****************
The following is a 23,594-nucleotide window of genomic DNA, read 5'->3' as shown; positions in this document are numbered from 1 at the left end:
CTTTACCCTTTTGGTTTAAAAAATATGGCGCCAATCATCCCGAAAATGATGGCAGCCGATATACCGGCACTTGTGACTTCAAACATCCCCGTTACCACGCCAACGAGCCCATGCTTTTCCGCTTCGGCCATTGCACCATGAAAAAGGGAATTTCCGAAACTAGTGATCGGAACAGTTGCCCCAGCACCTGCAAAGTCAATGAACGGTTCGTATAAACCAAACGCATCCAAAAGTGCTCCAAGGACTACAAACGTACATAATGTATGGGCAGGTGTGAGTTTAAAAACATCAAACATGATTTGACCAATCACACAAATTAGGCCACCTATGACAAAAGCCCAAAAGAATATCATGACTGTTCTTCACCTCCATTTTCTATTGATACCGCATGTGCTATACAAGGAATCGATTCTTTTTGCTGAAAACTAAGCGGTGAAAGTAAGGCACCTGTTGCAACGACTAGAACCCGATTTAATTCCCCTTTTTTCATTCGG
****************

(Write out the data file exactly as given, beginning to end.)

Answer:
The following is a 23,594-nucleotide window of genomic DNA, read 5'->3' as shown; positions in this document are numbered from 1 at the left end:
CTTTACCCTTTTGGTTTAAAAAATATGGCGCCAATCATCCCGAAAATGATGGCAGCCGATATACCGGCACTTGTGACTTCAAACATCCCCGTTACCACGCCAACGAGCCCATGCTTTTCCGCTTCGGCCATTGCACCATGAAAAAGGGAATTTCCGAAACTAGTGATCGGAACAGTTGCCCCAGCACCTGCAAAGTCAATGAACGGTTCGTATAAACCAAACGCATCCAAAAGTGCTCCAAGGACTACAAACGTACATAATGTATGGGCAGGTGTGAGTTTAAAAACATCAAACATGATTTGACCAATCACACAAATTAGGCCACCTATGACAAAAGCCCAAAAGAATATCATGACTGTTCTTCACCTCCATTTTCTATTGATACCGCATGTGCTATACAAGGAATCGATTCTTTTTGCTGAAAACTAAGCGGTGAAAGTAAGGCACCTGTTGCAACGACTAGAACCCGATTTAATTCCCCTTTTTTCATTCGG